When that’s not an option, there’s wood certified by the Forest Stewardship Council. The main priorities of the FSC are responsible forest management, transparent supply chains, sustainable product choices and protecting land owned by indigenous peoples.

In fact, as of 2019, wood certified by the FSC is specified in more building projects per year than Energy Star. This is not post-consumer or reclaimed wood, but wood sourced and harvested sustainably. 

Cradle to Cradle Certifications for Structural Building Materials

The Cradle to Cradle program has several main objectives. Each one focuses on what the organization calls the “environmental and social performance” of various products. A Cradle to Cradle certification signifies meeting one or more of the following criteria:

  • The manufacturer designed the product with human health and safety in mind (no harsh or toxic additives, fair working conditions at the source, etc.).
  • The product was designed from the start to be recycled or reclaimed after its first implementation.
  • The manufacturing and distribution processes were conceived with low waste and efficient resource usage in mind, including energy and water conservation.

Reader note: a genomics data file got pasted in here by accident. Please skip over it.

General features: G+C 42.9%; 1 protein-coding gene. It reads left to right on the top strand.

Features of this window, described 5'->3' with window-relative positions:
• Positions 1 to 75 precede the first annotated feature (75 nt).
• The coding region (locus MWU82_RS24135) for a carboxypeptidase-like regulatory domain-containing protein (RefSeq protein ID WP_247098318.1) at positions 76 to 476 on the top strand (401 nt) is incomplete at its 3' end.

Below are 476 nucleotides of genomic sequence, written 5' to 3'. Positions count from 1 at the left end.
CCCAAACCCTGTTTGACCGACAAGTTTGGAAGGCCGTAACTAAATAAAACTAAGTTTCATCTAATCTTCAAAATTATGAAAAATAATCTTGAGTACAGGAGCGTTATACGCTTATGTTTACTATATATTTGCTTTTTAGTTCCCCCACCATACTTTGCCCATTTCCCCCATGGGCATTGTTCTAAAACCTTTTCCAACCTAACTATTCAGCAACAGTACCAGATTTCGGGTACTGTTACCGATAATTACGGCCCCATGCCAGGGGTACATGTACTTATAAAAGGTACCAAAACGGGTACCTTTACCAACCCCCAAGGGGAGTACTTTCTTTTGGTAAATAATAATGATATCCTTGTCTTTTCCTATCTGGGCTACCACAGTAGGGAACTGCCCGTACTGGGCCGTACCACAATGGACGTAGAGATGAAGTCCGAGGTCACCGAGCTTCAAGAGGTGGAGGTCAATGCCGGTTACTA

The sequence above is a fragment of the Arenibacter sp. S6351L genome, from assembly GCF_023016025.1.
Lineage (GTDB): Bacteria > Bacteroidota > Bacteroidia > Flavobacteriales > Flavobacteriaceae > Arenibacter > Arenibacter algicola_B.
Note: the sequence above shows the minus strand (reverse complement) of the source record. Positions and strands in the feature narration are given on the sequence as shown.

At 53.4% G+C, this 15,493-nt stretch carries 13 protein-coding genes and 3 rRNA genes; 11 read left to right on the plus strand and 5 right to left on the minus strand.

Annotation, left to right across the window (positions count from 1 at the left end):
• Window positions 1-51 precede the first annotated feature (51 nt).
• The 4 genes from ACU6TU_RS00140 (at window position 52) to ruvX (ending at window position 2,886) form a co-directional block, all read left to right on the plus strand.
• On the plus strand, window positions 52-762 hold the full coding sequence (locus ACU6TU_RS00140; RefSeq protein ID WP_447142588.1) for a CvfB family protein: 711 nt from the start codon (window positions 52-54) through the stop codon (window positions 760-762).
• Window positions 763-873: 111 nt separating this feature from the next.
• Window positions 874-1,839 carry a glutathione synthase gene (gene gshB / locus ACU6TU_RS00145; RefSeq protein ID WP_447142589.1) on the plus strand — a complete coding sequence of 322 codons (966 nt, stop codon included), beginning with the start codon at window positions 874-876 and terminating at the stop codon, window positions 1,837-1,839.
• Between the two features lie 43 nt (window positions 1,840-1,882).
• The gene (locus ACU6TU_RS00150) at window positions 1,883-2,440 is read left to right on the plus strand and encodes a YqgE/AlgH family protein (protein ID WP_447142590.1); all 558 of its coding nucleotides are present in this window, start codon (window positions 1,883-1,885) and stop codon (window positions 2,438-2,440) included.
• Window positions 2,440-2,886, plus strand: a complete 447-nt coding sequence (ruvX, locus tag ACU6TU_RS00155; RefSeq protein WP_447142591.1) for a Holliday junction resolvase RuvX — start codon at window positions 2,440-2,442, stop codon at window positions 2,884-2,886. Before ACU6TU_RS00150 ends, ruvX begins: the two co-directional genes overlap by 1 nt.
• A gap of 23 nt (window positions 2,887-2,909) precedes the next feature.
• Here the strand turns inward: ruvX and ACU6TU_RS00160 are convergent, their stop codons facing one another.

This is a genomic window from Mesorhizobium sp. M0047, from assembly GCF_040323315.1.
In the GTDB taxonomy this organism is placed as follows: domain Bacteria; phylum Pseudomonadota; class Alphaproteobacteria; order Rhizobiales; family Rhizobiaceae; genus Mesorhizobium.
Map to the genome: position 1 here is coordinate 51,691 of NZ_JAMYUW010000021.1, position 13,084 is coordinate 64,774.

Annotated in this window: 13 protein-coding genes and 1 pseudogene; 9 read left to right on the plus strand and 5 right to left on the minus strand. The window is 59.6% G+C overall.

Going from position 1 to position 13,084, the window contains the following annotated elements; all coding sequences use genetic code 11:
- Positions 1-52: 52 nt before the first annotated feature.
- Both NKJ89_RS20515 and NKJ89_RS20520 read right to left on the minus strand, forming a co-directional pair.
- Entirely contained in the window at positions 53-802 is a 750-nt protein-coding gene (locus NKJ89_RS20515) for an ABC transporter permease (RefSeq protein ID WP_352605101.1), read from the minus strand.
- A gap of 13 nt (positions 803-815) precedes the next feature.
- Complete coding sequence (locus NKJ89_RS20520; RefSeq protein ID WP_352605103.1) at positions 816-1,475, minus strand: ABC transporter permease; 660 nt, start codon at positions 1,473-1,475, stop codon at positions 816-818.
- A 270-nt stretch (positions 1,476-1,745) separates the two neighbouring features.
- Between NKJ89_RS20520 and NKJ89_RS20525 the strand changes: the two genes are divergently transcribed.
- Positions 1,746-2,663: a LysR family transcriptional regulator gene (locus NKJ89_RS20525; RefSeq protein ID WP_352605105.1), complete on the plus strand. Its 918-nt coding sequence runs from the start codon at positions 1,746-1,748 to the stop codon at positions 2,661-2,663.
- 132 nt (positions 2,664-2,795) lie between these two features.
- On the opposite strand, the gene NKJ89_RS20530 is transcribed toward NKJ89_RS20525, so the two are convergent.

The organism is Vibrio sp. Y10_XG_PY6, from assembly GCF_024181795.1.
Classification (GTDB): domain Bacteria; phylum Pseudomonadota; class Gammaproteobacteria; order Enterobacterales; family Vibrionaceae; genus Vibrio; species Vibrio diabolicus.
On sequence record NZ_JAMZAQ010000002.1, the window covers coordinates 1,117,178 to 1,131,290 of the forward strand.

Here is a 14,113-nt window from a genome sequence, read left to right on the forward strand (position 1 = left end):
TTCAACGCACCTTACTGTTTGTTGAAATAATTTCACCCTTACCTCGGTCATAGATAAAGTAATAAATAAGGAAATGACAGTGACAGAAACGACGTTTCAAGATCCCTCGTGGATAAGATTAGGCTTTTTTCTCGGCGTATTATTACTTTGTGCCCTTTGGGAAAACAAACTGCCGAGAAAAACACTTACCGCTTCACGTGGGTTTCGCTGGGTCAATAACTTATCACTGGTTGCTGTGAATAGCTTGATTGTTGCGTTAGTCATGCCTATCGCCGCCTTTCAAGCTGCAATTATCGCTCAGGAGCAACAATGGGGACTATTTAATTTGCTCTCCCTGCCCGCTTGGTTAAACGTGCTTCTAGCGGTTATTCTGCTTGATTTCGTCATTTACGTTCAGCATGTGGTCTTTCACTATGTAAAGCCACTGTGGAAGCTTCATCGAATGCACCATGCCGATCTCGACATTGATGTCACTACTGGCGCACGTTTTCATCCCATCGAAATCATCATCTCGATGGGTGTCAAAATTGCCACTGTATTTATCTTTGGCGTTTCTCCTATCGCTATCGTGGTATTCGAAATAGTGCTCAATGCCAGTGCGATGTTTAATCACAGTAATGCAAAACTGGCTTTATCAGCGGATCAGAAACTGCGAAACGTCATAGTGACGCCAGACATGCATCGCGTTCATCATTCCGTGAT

There is a wide variety of Cradle to Cradle-certified structural and building products available, including woods, paints and coatings, insulation, concrete, glass and more.

LEED Certifications for Sustainability and Lower Costs

Another major ecological certification worth mentioning is LEED (Leadership in Energy and Environmental Design). LEED certification indicates good ecological stewardship practices from the conception of a project through to its end-of-life date.

LEED-friendly architecture also stresses placing windows and ventilation in wise places and using thoughtful layout and space usage techniques — such as building orientation for passive solar benefits — for significant monetary and energy savings throughout the building’s lifetime. There is no detail too small to escape notice when it comes to environmentally friendly design.

As mentioned earlier, buildings represent a substantial amount of global energy consumption and greenhouse gas emissions throughout the world. Moreover, construction and demolition generate twice as much material waste as the entire municipal waste collection system in the United States. It’s clear that now is the right time to take these challenges seriously.

Requiring builders and architects to prioritize the efficient use of labor and materials brings down costs throughout the project. That means there are financial savings in addition to the obvious environmental benefits.

Why Is This Important Right Now?

This is far from a complete list. And environmental organizations are issuing new green certifications for building materials at an impressive pace. Between 2009 and now, the number of products on the market claiming to be “green” rose by 73 percent. There are still some disingenuous greenwashing signs to watch for in the marketplace, but this is a positive development overall.